R. v. Clayton (W.) et al., (2007) 364 N.R. 199 (SCC)

JudgeMcLachlin, C.J.C., Bastarache, Binnie, LeBel, Deschamps, Fish, Abella, Charron and Rothstein, JJ.
CourtSupreme Court (Canada)
Case DateJuly 06, 2007
JurisdictionCanada (Federal)
Citations(2007), 364 N.R. 199 (SCC);2007 SCC 32

R. v. Clayton (W.) (2007), 364 N.R. 199 (SCC)

MLB headnote and full text

[French language version follows English language version]

[La version française vient à la suite de la version anglaise]

.........................

Temp. Cite: [2007] N.R. TBEd. JL.001

Her Majesty The Queen (appellant) v. Wendell Clayton and Troy Farmer (respondents) and Attorney General of Canada, Attorney General of British Columbia, Canadian Association of Chiefs of Police, Canadian Civil Liberties Association and Criminal Lawyers' Association (Ontario)

(intervenors)

(30943; 2007 SCC 32; 2007 CSC 32)

Indexed As: R. v. Clayton (W.) et al.

Supreme Court of Canada

McLachlin, C.J.C., Bastarache, Binnie, LeBel, Deschamps, Fish, Abella, Charron and Rothstein, JJ.

July 6, 2007.

Summary:

The accused were charged with a number of weapons offences. Police received a 911 call that four of a group of black men outside a strip club were holding handguns. The caller identified the colour and make of the four vehicles he associated with the four men. Police responded in minutes and decided to stop all vehicles exiting the club's parking lot, intending to question the occupants and to some extent search the vehicles and occupants. The accused's vehicle, not one of the four described, was the first to leave and be stopped. Both the accused and his passenger matched the description of the alleged gunmen (black). The accused, who were detained and subsequently searched, alleged that they were arbitrarily detained (Charter, s. 9) and subjected to an unreasonable search and seizure (Charter, s. 8), and that the evidence should be excluded under s. 24(2) of the Charter. The trial judge, in convicting the accused, found that the vehicle stop was constitutional. Subsequent police conduct violated the accused's Charter rights, but the evidence was not excluded under s. 24(2). The accused appealed, submitting that the initial vehicle stop violated their Charter rights. The Crown disputed racial profiling and the violation of any Charter rights and argued that in any event, the trial judge did not err in refusing to exclude the evidence.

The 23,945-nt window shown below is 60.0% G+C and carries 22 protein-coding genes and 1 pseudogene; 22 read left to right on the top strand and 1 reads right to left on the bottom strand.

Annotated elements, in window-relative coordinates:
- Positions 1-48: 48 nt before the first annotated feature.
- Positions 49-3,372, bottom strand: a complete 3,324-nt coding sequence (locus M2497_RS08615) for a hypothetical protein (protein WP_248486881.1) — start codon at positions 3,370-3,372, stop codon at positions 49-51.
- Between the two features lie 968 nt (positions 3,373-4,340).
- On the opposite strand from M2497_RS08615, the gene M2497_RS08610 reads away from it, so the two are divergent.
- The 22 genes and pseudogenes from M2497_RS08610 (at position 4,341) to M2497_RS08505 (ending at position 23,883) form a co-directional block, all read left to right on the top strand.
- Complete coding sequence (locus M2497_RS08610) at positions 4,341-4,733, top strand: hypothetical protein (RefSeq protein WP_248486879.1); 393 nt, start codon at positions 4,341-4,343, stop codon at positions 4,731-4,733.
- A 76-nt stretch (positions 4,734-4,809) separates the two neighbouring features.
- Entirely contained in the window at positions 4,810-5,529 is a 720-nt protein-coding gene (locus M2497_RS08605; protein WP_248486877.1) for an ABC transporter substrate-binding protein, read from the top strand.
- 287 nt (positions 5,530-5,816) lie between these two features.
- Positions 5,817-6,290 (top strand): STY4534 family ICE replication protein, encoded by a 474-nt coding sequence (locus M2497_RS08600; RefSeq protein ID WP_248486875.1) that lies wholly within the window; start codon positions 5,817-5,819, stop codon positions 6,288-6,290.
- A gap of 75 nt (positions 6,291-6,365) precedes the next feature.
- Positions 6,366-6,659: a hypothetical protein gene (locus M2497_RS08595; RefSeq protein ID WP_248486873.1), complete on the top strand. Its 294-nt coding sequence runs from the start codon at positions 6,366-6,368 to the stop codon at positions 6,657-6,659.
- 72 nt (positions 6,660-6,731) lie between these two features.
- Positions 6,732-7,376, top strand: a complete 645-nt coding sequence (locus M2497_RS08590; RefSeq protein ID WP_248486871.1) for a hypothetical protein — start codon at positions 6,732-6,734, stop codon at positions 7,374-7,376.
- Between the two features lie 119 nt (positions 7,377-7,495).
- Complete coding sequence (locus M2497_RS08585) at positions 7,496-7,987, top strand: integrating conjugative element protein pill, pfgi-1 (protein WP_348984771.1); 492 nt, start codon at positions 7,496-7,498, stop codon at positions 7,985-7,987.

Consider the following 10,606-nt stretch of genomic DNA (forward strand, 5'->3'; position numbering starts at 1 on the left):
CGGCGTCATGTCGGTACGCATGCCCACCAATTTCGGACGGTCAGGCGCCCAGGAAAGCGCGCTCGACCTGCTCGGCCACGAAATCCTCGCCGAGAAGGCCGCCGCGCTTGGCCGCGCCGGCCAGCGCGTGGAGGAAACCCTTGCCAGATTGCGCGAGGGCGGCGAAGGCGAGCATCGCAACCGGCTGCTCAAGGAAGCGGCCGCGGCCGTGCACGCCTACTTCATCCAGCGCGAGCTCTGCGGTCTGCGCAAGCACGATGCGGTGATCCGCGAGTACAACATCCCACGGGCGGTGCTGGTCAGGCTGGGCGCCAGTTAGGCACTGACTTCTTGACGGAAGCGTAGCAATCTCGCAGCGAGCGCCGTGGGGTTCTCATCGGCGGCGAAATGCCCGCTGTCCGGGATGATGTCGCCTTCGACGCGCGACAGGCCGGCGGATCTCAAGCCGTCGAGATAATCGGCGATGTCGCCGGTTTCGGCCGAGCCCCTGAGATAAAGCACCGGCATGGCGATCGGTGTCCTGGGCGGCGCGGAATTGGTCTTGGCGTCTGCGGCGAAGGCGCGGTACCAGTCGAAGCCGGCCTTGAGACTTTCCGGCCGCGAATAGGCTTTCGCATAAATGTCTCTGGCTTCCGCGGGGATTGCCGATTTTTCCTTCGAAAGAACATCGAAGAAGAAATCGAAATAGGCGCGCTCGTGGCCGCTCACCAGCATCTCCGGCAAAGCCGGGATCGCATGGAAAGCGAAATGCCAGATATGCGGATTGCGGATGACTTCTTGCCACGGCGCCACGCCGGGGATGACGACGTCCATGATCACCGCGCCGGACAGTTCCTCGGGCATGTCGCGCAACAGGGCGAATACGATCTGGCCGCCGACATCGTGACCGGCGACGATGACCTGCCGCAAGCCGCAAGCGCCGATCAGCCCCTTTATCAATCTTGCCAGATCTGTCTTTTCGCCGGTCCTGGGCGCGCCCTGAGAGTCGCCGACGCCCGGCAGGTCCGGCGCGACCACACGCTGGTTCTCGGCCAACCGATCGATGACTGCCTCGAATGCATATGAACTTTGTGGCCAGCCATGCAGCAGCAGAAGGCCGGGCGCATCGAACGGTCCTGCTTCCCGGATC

The Ontario Court of Appeal, in a judgment reported (2005), 196 O.A.C. 16, allowed the appeals, set aside the convictions and substituted acquittals. The decision to stop all vehicles regardless of whether the vehicle or occupants met the description provided by the 911 caller violated that accused's ss. 8 and 9 Charter rights. The evidence obtained (handguns) should have been excluded under s. 24(2) of the Charter. The Crown appealed.

The Supreme Court of Canada allowed the appeal and restored the convictions.